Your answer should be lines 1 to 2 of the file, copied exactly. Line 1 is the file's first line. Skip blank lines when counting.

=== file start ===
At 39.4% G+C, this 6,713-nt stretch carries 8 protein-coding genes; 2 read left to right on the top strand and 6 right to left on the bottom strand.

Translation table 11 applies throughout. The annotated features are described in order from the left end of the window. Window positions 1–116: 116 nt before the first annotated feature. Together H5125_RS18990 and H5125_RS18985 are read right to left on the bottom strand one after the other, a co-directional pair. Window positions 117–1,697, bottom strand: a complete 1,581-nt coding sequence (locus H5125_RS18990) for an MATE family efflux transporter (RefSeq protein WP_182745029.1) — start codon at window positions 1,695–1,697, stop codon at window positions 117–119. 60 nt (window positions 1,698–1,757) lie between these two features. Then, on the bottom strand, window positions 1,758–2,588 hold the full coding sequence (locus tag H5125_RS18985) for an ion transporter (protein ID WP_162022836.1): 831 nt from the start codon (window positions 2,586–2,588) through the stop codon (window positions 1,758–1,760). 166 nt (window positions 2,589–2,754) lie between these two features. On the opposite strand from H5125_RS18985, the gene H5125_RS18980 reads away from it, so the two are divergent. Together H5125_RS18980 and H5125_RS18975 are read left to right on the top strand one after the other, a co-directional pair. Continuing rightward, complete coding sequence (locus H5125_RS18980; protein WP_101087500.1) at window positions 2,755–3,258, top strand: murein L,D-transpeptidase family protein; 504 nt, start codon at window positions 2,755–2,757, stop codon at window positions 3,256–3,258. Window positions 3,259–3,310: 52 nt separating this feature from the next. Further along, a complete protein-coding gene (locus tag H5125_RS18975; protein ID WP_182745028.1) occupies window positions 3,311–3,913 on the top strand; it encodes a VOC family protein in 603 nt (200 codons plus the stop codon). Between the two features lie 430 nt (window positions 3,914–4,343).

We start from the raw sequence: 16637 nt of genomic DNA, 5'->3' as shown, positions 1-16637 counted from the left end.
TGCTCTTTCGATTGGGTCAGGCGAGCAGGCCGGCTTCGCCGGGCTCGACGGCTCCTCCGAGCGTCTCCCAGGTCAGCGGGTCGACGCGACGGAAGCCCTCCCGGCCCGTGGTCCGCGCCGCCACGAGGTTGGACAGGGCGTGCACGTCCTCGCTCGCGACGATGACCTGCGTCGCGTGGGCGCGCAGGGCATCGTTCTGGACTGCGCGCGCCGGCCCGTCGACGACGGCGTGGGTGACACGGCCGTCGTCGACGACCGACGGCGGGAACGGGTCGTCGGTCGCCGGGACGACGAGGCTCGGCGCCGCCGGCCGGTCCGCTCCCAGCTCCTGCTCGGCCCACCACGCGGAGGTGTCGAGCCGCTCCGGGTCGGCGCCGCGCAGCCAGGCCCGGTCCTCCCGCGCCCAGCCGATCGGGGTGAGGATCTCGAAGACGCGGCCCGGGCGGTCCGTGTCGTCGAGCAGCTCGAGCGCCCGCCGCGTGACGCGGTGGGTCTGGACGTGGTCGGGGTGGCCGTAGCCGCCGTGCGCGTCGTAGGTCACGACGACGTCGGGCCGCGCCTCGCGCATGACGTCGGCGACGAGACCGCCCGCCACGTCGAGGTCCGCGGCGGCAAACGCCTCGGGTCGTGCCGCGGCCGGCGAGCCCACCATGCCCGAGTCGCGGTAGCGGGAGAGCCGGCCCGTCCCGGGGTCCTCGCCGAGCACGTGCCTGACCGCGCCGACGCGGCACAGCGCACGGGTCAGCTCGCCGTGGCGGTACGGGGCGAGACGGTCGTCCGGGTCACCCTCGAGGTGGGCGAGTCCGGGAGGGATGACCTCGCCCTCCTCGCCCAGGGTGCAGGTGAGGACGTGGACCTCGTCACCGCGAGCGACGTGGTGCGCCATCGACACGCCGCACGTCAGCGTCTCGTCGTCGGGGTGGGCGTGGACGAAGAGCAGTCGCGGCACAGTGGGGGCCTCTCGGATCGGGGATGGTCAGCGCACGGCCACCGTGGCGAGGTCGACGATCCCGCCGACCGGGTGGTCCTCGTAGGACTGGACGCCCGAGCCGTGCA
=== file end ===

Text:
At 39.4% G+C, this 6,713-nt stretch carries 8 protein-coding genes; 2 read left to right on the top strand and 6 right to left on the bottom strand.

Translation table 11 applies throughout. The annotated features are described in order from the left end of the window. Window positions 1–116: 116 nt before the first annotated feature. Together H5125_RS18990 and H5125_RS18985 are read right to left on the bottom strand one after the other, a co-directional pair. Window positions 117–1,697, bottom strand: a complete 1,581-nt coding sequence (locus H5125_RS18990) for an MATE family efflux transporter (RefSeq protein WP_182745029.1) — start codon at window positions 1,695–1,697, stop codon at window positions 117–119. 60 nt (window positions 1,698–1,757) lie between these two features. Then, on the bottom strand, window positions 1,758–2,588 hold the full coding sequence (locus tag H5125_RS18985) for an ion transporter (protein ID WP_162022836.1): 831 nt from the start codon (window positions 2,586–2,588) through the stop codon (window positions 1,758–1,760). 166 nt (window positions 2,589–2,754) lie between these two features. On the opposite strand from H5125_RS18985, the gene H5125_RS18980 reads away from it, so the two are divergent. Together H5125_RS18980 and H5125_RS18975 are read left to right on the top strand one after the other, a co-directional pair. Continuing rightward, complete coding sequence (locus H5125_RS18980; protein WP_101087500.1) at window positions 2,755–3,258, top strand: murein L,D-transpeptidase family protein; 504 nt, start codon at window positions 2,755–2,757, stop codon at window positions 3,256–3,258. Window positions 3,259–3,310: 52 nt separating this feature from the next. Further along, a complete protein-coding gene (locus tag H5125_RS18975; protein ID WP_182745028.1) occupies window positions 3,311–3,913 on the top strand; it encodes a VOC family protein in 603 nt (200 codons plus the stop codon). Between the two features lie 430 nt (window positions 3,914–4,343).